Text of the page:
I'm not buying this because Crescent previously required a "subsidy" from Chesapeake Land through a break in rent, and they won't be as generous with subsidies now that Aubrey is leaving. Also, Crescent wasn't successful before Whole Foods moved into the neighborhood - they wouldn't stand a chance now.
    I'm not saying it's a smart business move, but I did have an extremely reliable source tell me that. I also didn't say it's a done deal, but rather that the Crescent owners are thinking about it.

  15. #65
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    Default Re: Trader Joe's

    Crescent would have to step up their game big time to actually compete. Crescent had become stale but looked good vs. Homeland or WalMart. Against Whole Foods, Sprouts, or even the new Crests they aren't special.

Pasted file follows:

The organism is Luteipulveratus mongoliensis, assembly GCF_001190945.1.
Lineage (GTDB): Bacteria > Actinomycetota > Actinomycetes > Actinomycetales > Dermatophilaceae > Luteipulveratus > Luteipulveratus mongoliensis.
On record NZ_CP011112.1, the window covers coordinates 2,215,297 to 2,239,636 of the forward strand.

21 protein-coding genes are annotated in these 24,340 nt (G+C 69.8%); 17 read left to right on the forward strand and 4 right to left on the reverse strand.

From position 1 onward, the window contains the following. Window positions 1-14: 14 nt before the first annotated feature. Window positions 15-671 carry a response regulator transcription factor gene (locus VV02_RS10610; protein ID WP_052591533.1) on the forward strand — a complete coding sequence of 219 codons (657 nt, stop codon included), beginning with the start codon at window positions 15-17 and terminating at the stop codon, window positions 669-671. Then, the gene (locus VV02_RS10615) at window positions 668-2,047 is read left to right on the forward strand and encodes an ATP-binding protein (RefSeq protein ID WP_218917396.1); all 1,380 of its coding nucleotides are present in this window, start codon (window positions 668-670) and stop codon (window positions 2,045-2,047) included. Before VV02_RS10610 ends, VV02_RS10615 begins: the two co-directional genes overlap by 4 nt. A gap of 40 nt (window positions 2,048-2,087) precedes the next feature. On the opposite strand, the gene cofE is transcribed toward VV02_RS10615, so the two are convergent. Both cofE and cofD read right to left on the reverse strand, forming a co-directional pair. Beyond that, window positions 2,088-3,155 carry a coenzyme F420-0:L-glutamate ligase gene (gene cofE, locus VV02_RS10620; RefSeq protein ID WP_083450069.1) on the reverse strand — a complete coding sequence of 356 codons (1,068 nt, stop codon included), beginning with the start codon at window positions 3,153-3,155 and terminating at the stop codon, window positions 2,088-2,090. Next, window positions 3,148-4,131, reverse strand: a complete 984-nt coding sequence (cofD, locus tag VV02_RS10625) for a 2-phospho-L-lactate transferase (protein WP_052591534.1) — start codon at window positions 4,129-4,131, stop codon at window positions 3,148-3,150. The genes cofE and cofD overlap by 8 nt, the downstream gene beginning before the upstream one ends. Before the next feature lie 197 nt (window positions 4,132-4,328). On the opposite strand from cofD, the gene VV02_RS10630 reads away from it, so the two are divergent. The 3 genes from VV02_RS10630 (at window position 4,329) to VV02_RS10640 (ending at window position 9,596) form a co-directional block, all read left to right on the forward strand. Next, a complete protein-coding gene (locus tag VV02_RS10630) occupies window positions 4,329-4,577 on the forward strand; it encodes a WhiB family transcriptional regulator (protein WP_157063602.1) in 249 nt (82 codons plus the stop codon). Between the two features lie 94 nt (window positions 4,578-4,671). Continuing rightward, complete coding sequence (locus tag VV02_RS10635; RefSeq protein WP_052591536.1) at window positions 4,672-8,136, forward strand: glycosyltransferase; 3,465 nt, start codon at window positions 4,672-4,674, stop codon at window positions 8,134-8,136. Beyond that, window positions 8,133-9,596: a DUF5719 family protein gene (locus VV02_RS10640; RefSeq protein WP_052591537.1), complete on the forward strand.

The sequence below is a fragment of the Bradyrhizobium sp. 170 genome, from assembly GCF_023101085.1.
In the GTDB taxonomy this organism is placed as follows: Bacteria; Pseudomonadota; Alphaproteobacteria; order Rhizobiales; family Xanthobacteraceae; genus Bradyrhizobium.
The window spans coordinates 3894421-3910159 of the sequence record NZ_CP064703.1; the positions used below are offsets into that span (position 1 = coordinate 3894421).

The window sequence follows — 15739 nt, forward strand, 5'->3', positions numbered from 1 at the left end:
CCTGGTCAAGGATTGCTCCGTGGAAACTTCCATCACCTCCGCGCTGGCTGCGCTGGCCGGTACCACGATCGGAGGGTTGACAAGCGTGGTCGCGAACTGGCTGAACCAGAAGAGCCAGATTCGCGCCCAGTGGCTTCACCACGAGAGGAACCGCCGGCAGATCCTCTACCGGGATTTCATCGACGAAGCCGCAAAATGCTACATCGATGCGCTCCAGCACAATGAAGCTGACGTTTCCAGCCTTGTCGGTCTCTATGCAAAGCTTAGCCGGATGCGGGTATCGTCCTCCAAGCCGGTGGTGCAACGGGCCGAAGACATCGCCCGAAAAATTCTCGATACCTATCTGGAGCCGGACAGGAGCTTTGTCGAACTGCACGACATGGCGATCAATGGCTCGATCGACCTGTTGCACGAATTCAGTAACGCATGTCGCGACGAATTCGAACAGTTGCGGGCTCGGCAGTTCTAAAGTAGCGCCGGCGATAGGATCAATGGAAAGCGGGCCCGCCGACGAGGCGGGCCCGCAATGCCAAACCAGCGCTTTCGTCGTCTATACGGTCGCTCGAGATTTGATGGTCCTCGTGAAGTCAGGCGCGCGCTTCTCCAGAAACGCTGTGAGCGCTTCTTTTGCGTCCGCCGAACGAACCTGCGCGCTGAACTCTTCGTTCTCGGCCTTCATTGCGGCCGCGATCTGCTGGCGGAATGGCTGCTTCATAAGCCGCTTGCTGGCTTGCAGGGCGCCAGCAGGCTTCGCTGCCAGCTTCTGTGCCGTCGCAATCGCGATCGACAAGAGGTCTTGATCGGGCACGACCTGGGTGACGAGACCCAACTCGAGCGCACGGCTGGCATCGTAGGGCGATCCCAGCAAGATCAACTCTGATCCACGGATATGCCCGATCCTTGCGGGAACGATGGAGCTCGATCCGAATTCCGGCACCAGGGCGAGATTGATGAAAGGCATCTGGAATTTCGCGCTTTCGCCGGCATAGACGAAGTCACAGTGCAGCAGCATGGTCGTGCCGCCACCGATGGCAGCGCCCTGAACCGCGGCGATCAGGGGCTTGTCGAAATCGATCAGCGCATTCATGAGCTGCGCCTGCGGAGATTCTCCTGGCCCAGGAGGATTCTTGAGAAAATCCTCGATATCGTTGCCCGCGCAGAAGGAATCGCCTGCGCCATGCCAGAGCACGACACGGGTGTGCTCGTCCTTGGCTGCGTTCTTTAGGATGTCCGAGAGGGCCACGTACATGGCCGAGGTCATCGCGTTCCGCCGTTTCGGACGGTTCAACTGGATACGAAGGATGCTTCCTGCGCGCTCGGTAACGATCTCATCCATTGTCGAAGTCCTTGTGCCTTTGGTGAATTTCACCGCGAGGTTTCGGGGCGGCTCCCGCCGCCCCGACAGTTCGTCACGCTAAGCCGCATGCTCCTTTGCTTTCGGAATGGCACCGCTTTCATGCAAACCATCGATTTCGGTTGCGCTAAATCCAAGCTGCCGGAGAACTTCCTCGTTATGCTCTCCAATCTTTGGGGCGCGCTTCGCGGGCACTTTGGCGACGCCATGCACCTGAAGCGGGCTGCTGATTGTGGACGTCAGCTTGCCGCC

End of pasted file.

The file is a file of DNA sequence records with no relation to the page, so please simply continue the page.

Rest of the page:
16. #66

    Default Re: Trader Joe's

    Much tougher for Crescent now as 1) a brand new and heavily subsidized Whole Foods is a block away; 2) no doubt they will be charged more rent and 3) they don't have the drug store and lunch counter next door to help draw traffic.

  17. #67

    Default Re: Trader Joe's

    Quote Originally Posted by Mr. Cotter View Post
    Wouldn't it be a great tennant in The Rise?
    OMG yes

  18. #68

    Default Re: Trader Joe's

    Quote Originally Posted by fuzzytoad View Post
    I was going to write up my feelings about Trader Joe's and why I think WF or even WMNM would be a better choice but I found this online. It sums up what I would have said way better than I could have: Cart Snob